Friendly match turns hostile
The clash between Melbourne Victory and Greek side Olympiakos in May last year was supposed to be a friendly soccer match but relations between some of those involved in the fixture appear decidedly hostile.
Not only was Victory flogged 4-1, it appears to have taken a bath off-field as well. Last week the club filed a lawsuit in the Victorian Supreme Court, seeking to have SEQ Global, the Australian arm of sports financier SEQ, wound up for failing to pay it $116,000.
Victory claims SEQ agreed to guarantee the payment of the money by the event's promoter, John Denison, who didn't cough up. For those who aren't down with the lizanguage of the strizeets, Denison was one of the promoters behind failed hip-hop festival Supafest, which collapsed owing $2 million after rappers P. Diddy and Missy Elliott failed to appear at last year's event.
J-Den is also a former business associate of corporate crook "Rocket" Rodney Adler, who in the dayz of wayback funded failed Denison venture Smash Music.
Denison told CBD he had "nothing to do with the box office" money collected after the Victory-Olympiakos match.
"I was just the promoter," he said. "All the funds were received by SEQ, they were to distribute them accordingly."
He seemed unfazed by the flap.
"I've been sued for a long time, I'm an expert at this," he said.
CBD called SEQ's Sydney office and emailed director Stephen Duval, but has yet to hear back.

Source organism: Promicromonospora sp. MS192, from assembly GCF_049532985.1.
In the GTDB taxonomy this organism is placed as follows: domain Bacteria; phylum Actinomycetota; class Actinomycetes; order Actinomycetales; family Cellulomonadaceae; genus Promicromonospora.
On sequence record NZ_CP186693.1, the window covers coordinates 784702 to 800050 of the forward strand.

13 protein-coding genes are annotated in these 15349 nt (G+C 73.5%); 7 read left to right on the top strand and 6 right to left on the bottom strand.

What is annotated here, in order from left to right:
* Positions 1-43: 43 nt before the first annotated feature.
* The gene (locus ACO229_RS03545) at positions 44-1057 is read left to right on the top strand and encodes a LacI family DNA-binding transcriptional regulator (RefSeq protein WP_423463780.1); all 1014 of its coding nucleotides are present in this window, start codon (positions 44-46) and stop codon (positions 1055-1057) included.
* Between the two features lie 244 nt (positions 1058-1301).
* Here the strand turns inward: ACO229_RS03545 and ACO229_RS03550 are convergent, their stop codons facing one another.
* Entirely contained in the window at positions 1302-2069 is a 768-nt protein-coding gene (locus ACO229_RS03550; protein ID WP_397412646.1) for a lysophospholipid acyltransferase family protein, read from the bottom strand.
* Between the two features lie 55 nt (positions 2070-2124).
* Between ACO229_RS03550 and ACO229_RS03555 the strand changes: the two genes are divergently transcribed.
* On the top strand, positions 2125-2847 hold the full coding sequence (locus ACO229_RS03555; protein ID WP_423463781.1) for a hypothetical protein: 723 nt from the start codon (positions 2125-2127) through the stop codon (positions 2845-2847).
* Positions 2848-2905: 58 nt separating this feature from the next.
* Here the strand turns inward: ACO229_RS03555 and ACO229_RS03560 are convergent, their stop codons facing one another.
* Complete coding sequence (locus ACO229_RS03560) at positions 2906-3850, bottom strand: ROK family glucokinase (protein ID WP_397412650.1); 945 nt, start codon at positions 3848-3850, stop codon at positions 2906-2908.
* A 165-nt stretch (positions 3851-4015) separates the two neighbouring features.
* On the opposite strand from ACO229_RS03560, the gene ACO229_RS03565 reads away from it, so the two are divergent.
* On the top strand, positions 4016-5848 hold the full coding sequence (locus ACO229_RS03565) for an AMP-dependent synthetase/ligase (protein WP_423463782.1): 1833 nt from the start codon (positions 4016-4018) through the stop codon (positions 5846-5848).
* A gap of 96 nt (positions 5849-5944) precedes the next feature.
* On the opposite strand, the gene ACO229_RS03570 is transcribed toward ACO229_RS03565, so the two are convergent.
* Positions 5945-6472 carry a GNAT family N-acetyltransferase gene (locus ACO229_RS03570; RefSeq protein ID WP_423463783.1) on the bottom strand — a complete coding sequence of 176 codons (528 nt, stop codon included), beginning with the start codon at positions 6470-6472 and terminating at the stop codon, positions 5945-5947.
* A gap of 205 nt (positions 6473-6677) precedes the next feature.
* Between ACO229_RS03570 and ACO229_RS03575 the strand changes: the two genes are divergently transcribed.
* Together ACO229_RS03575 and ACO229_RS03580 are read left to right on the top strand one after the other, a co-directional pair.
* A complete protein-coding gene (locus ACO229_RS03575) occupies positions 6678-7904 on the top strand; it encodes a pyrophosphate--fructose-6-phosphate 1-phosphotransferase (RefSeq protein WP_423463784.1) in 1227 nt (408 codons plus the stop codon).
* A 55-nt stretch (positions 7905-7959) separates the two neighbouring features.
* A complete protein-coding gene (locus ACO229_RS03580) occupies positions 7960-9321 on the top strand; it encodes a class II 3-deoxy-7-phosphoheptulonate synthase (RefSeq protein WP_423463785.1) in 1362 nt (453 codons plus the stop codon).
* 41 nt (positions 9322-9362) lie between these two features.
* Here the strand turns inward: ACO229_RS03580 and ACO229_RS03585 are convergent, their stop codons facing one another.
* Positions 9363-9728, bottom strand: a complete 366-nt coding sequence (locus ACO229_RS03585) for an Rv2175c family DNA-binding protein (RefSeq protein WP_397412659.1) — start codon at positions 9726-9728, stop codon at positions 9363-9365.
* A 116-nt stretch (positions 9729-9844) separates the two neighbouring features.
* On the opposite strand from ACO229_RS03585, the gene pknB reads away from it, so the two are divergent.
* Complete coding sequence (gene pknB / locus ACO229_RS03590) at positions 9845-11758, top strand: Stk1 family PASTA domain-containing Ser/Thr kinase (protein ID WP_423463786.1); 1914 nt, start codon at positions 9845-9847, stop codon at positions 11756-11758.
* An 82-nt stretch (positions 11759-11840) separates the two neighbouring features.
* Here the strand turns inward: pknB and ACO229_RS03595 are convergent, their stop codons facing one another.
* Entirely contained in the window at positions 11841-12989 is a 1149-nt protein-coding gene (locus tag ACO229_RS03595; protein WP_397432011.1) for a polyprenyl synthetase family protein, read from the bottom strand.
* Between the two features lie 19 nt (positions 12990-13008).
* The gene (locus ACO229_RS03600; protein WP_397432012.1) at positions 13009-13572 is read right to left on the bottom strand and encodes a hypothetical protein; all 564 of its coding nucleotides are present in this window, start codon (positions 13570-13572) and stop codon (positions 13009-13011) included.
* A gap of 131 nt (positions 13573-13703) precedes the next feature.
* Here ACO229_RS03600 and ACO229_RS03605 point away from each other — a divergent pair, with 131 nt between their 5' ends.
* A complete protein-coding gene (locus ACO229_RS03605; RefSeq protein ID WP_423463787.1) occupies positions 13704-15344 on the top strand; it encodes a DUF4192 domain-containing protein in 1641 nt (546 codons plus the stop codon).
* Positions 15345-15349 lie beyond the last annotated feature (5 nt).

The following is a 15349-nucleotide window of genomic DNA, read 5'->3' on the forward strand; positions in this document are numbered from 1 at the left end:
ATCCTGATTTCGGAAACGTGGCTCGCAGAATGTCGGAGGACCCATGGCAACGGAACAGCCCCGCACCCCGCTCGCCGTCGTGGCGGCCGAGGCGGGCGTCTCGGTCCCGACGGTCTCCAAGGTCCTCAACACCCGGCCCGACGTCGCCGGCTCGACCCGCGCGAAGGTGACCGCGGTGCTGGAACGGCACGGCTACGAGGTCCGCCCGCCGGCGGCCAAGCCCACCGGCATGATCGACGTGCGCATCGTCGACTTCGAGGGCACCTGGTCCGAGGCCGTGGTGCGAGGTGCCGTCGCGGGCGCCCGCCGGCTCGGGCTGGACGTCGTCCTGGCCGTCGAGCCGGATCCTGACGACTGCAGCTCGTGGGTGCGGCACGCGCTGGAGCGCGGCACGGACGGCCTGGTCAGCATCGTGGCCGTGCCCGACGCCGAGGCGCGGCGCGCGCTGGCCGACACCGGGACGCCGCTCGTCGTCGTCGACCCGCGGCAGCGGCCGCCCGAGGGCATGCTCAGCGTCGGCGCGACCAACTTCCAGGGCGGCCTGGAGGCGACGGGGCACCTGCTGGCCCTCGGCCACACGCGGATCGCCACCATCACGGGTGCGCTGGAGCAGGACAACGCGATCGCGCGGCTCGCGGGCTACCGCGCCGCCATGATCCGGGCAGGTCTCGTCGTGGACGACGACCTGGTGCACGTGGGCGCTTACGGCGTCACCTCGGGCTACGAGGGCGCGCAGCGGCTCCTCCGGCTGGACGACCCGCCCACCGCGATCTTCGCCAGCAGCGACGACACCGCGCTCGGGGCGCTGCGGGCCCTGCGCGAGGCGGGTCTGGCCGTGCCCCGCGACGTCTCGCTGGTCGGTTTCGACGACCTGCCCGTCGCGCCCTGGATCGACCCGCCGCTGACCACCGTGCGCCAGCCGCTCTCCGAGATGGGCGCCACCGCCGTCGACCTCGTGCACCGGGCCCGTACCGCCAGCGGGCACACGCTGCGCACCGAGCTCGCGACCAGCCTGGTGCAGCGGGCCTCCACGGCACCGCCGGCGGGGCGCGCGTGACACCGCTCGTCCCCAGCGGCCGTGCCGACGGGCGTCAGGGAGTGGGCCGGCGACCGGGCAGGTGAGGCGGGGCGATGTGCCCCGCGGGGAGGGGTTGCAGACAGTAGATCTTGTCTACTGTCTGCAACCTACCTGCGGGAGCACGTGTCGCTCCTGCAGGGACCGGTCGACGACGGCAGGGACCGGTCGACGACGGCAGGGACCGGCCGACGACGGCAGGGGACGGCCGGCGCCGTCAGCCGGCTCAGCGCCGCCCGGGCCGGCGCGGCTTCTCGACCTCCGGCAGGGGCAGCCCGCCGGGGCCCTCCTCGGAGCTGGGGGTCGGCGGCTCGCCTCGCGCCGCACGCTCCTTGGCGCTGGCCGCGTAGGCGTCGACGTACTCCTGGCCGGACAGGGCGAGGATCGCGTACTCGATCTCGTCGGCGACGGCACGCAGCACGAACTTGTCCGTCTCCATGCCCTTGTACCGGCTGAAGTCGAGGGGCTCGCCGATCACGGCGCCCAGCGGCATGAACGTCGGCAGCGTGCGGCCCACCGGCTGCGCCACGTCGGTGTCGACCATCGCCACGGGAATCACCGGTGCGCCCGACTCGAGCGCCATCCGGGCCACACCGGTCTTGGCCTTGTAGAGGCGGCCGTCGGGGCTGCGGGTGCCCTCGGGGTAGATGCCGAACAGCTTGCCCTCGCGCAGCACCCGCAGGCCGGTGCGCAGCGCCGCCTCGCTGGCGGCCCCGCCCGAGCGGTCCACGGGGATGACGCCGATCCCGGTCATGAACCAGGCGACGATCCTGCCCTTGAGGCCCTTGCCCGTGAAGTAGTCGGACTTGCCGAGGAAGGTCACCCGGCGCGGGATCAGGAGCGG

Cape out of range
Has Cape Range devised a fool-proof strategy for making sure numbers fall favourably at its special meeting of shareholders this week, or has it just forgotten to pay the phone bill?
The meeting will consider a reverse takeover by coal technology group Exogen and issuing shares to previous directors who say they are owed money.
However, shareholders who have attempted to lodge their proxies have discovered that Cape Range's fax number doesn't work.
What about the phone? No luck there either. The number given on Cape Range's ASX page appears to have been disconnected.
All very unhelpful when the meeting is on Thursday - by the time you read this article, the window for lodging proxies will have closed.
Minority shareholders at ASX-listed but Bermuda-registered Miclyn Express Offshore are again upset with the behaviour of majority owners CHAMP and Headland Capital Partners, who between them own 75 per cent.
The private equity groups were able to take control of the mining shipping services outfit because it's subject to Bermudian law, which offers far fewer protections to minority investors including BT, property development veteran Bill Bowness' Wilbow Group and the Myer family's OC Funds Management. On Monday, Wilbow CEO Michael Herskope wrote to CHAMP and Headland, complaining that no new independent directors had been appointed since the last two resigned at a torrid shareholder meeting in June.
Herskope also asked for reassurance that the PE pair would tell the ASX of any good news on the earnings front, even if it caused the share price to rise, contrary to their interests. Of course they will.
Garrett test drive
Spotted in the Volkswagen dealership on Sydney's North Shore, Monday arvo: Midnight Oil member, outgoing MP for Kingsford Smith and former education minister Peter Garrett. The chrome-domed superstar took a test drive, perhaps looking for a little post-politics diesel and dust.
However, it seems the jaunt was just blue sky mining, as he didn't buy. Maybe VW's shiny new bugs just aren't as rock'n'roll as a dirty old Kombi van.
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Friendly match turns hostile
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